Aereo, as already noted, is a business model that's unlikely to be repeated elsewhere. Cord cutters are not limited to the US, but freely accessible alternatives, such as the UK's Freeview and Freesat, are entrenched. The battles over the bandwidth needed for video streaming and over who controls the mass audience will happen everywhere. If the US gets it wrong...will that create an opportunity for the rest of the world to do better?

Wendy M. Grossman is the 2013 winner of the Enigma Award. Her Web site has an extensive archive of her books, articles, and music, and an archive of earlier columns in this series. Stories about the border wars between cyberspace and real life are posted occasionally during the week at the net.wars Pinboard - or follow on Twitter.

April 18, 2014

The PDP-10 who was God

"The center has instructed me to instruct you to bug the ARPAnet."

"The ARPAnet? The scientist [abducted in a previous episode] mentioned that. What is it?"

"It's an advanced processing system that has to do with computers."

And so begins Season 2, Episode 7 of The Americans, a Cold War spy series set in early 1980s Washington, DC, where the Russians were Russians, the Americans were scary, and big hair and shoulder pads lurked on the near horizon.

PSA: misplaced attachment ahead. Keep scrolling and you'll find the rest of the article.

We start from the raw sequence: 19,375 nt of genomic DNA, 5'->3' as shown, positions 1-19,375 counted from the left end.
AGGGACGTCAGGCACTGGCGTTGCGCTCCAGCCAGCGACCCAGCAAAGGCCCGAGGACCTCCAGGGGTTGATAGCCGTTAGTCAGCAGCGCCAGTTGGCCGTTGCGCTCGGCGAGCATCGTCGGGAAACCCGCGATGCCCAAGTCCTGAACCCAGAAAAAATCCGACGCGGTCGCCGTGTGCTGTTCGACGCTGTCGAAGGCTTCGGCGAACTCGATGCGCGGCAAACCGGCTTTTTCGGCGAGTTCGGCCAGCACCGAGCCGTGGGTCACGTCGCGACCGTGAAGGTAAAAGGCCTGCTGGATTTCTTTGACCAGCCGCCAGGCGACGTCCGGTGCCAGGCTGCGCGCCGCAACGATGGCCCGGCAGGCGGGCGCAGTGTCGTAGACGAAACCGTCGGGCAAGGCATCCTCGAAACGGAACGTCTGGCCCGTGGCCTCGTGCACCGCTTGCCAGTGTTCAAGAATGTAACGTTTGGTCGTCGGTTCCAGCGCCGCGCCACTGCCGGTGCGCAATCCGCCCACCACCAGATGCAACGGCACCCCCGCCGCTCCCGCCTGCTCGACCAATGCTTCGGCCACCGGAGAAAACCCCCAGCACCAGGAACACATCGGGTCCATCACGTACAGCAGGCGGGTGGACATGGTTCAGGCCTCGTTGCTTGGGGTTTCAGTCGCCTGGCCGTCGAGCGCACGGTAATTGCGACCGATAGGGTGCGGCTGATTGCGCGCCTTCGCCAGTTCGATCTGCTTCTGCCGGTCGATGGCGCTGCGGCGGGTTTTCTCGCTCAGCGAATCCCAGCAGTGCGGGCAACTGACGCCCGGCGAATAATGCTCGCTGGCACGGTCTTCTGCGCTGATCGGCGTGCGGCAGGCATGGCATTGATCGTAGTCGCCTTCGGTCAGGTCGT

The series follows deep undercover Russian spies Phillip (Matthew Rhys) and Elizabeth (Keri Russell), who live and work as an unremarkable middle-class American couple. You know: KGB-ordered marriage, two kids, suburban house, jobs at their own travel agency. The kids suspect nothing, probably the least believable thing in the show: on-the-edge-of-adolescence Paige (Holly Taylor) and Henry (Keidrich Sellati) have apparently never poked around the garage or looked out the window after a nightmare to see a parent sneaking out in a terrible wig. But then: Stan Beeman (Noah Emmerich), the FBI agent who moved in across the street at the beginning of season one, doesn't suspect them either (yet).

A Russian friend who moved to the US when she was ten loves this show. For one thing, the Russians really speak (subtitled) Russian. For another, as morally impaired as the Russian spies are the Americans are no better. The show's creator, Joseph Weisberg, is a former CIA officer; this show's spying feels much more "real" than the increasingly ridiculous but more highly acclaimed Homeland.